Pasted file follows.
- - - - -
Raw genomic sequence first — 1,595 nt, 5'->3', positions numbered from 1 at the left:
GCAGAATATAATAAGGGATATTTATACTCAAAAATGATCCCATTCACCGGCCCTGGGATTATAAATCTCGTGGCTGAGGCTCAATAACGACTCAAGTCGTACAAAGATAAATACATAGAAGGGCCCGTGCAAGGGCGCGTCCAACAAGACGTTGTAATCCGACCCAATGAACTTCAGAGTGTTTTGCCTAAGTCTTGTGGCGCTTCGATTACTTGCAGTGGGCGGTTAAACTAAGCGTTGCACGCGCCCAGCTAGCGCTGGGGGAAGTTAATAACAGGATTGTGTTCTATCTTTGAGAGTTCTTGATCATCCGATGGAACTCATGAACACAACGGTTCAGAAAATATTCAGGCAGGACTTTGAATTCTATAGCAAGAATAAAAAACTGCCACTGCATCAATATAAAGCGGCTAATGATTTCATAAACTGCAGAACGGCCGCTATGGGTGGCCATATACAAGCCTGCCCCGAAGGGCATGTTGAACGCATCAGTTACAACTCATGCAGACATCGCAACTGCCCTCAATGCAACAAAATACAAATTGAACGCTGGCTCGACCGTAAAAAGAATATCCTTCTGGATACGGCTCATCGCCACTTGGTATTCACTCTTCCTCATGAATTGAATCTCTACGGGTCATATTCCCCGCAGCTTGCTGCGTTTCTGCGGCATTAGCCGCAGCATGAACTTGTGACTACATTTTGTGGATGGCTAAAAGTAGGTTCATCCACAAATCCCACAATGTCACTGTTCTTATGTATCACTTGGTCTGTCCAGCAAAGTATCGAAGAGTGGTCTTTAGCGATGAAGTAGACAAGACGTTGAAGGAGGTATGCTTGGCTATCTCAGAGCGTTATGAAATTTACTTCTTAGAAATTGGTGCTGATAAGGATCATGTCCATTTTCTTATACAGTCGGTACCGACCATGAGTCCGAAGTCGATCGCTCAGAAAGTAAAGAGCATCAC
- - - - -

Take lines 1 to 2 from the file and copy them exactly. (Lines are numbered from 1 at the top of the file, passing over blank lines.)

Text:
Raw genomic sequence first — 1,595 nt, 5'->3', positions numbered from 1 at the left:
GCAGAATATAATAAGGGATATTTATACTCAAAAATGATCCCATTCACCGGCCCTGGGATTATAAATCTCGTGGCTGAGGCTCAATAACGACTCAAGTCGTACAAAGATAAATACATAGAAGGGCCCGTGCAAGGGCGCGTCCAACAAGACGTTGTAATCCGACCCAATGAACTTCAGAGTGTTTTGCCTAAGTCTTGTGGCGCTTCGATTACTTGCAGTGGGCGGTTAAACTAAGCGTTGCACGCGCCCAGCTAGCGCTGGGGGAAGTTAATAACAGGATTGTGTTCTATCTTTGAGAGTTCTTGATCATCCGATGGAACTCATGAACACAACGGTTCAGAAAATATTCAGGCAGGACTTTGAATTCTATAGCAAGAATAAAAAACTGCCACTGCATCAATATAAAGCGGCTAATGATTTCATAAACTGCAGAACGGCCGCTATGGGTGGCCATATACAAGCCTGCCCCGAAGGGCATGTTGAACGCATCAGTTACAACTCATGCAGACATCGCAACTGCCCTCAATGCAACAAAATACAAATTGAACGCTGGCTCGACCGTAAAAAGAATATCCTTCTGGATACGGCTCATCGCCACTTGGTATTCACTCTTCCTCATGAATTGAATCTCTACGGGTCATATTCCCCGCAGCTTGCTGCGTTTCTGCGGCATTAGCCGCAGCATGAACTTGTGACTACATTTTGTGGATGGCTAAAAGTAGGTTCATCCACAAATCCCACAATGTCACTGTTCTTATGTATCACTTGGTCTGTCCAGCAAAGTATCGAAGAGTGGTCTTTAGCGATGAAGTAGACAAGACGTTGAAGGAGGTATGCTTGGCTATCTCAGAGCGTTATGAAATTTACTTCTTAGAAATTGGTGCTGATAAGGATCATGTCCATTTTCTTATACAGTCGGTACCGACCATGAGTCCGAAGTCGATCGCTCAGAAAGTAAAGAGCATCAC